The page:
Last updateWed, 08 Jul 2020 1pm

Bill Warren

Are You Revolving or Evolving? Part Three

In previous articles we’ve examined different modes of store operations and talked about how we independent jewelers need to be “Evolving!” To some degree, there will always be the traditional retail operation, but we’ve also examined Studio models, Estate Jewelry Models or Departments and the use of CAD/CAM in a more custom operation.

Are you Evolving or Revolving? Part Two

In my last article I talked about some of the various business models I see as I visit other jewelry stores on my quest to learn and grow.  In part one we talked about the use of CAD/CAM in more and more stores as well as the use of prototype mounting selling. 

Are you Evolving or Revolving?

Over the last ten years, with the great recession and the advent of “Millennials,” my viewpoints on a great many things have changed. It has caused me to ask myself if I am “Revolving” or in other words, doing the same old traditional methods of operation in a retail jewelry store over and over again. It has also caused me to think more in the terms of “Evolving” our store’s operation from a macro or “Big Picture” approach.

Hey vendors, here’s what we’re looking for - Part II

Some time ago I wrote a column about vendors policies and how they might better work with jewelry store owners (http://www.southernjewelrynews.com/columnists/bill-warren/3417-hey-vendor-don-t-forget-we-re-the-customers-here). I got lots of great feedback from that article so here is a continuation of it.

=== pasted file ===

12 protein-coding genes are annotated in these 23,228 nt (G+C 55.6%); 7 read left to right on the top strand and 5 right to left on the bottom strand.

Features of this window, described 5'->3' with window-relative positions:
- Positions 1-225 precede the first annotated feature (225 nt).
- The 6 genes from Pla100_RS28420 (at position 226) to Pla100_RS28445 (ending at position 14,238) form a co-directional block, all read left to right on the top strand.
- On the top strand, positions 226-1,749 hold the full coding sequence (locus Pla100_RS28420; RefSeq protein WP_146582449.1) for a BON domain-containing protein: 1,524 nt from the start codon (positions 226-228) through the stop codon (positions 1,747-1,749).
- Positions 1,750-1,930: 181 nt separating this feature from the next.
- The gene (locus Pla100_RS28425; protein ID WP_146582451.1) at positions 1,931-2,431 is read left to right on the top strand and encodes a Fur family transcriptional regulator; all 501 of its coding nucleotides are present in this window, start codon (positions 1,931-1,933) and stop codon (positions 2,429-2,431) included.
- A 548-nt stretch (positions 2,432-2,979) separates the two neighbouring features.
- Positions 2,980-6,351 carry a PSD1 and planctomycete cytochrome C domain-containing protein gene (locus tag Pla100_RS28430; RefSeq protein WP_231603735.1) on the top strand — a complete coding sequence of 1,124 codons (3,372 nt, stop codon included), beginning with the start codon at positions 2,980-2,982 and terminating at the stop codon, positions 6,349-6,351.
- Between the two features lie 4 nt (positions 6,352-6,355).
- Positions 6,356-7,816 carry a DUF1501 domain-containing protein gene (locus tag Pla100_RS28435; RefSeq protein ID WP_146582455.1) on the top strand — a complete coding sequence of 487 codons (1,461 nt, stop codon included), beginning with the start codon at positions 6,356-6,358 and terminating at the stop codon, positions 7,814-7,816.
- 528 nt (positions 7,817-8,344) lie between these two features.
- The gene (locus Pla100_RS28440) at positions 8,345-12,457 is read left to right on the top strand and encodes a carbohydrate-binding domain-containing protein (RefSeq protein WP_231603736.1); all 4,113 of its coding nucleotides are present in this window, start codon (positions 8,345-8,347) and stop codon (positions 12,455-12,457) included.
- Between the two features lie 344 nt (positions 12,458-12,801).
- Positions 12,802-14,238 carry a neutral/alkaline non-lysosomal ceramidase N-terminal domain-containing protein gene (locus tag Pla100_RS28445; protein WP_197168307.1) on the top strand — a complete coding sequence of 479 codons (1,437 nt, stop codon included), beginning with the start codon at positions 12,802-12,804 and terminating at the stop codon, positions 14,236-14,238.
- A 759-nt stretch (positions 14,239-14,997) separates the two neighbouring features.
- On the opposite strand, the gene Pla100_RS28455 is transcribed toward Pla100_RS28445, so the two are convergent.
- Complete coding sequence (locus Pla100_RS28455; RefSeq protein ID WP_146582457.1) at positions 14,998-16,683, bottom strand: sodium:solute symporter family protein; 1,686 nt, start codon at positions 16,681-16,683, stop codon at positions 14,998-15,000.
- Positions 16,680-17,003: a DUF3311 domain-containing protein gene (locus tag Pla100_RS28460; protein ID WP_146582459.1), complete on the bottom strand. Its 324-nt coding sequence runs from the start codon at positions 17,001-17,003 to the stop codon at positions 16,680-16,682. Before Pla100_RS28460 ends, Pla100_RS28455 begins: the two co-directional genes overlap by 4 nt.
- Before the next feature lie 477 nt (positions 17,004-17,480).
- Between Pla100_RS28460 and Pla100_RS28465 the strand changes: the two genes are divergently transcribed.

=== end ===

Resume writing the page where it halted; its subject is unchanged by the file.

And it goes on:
Keeping the Thing, “The Thing!”

WarrenLet me ask you a question - how many of you are bombarded daily with things that seem to pull you away from the important task of running your store? You know, you have three civic groups wanting you to donate an item for an auction or you’re hit up by someone wanting you to do a hole sponsorship for the latest golf tournament.

How efficient is your jewelry store?

Sometime ago I was delivering a seminar to a state jeweler’s association when I struck up a conversation with one of the attending jewelers afterward. He told me how much he enjoyed my seminar on marketing for jewelers but wanted to ask a few questions.

Why I joined a buying group. Should you?

For years I often wondered whether it was really worth my time to join one of the buying groups that all of us so often read about in the trade journals. My wife and I had a successful store, now in its 23rd year, and we’d made it just fine without being part of one. However, I did notice several of my fellow jewelers and friends becoming part of one of the “O’s” as I call it so I decided to investigate as to why.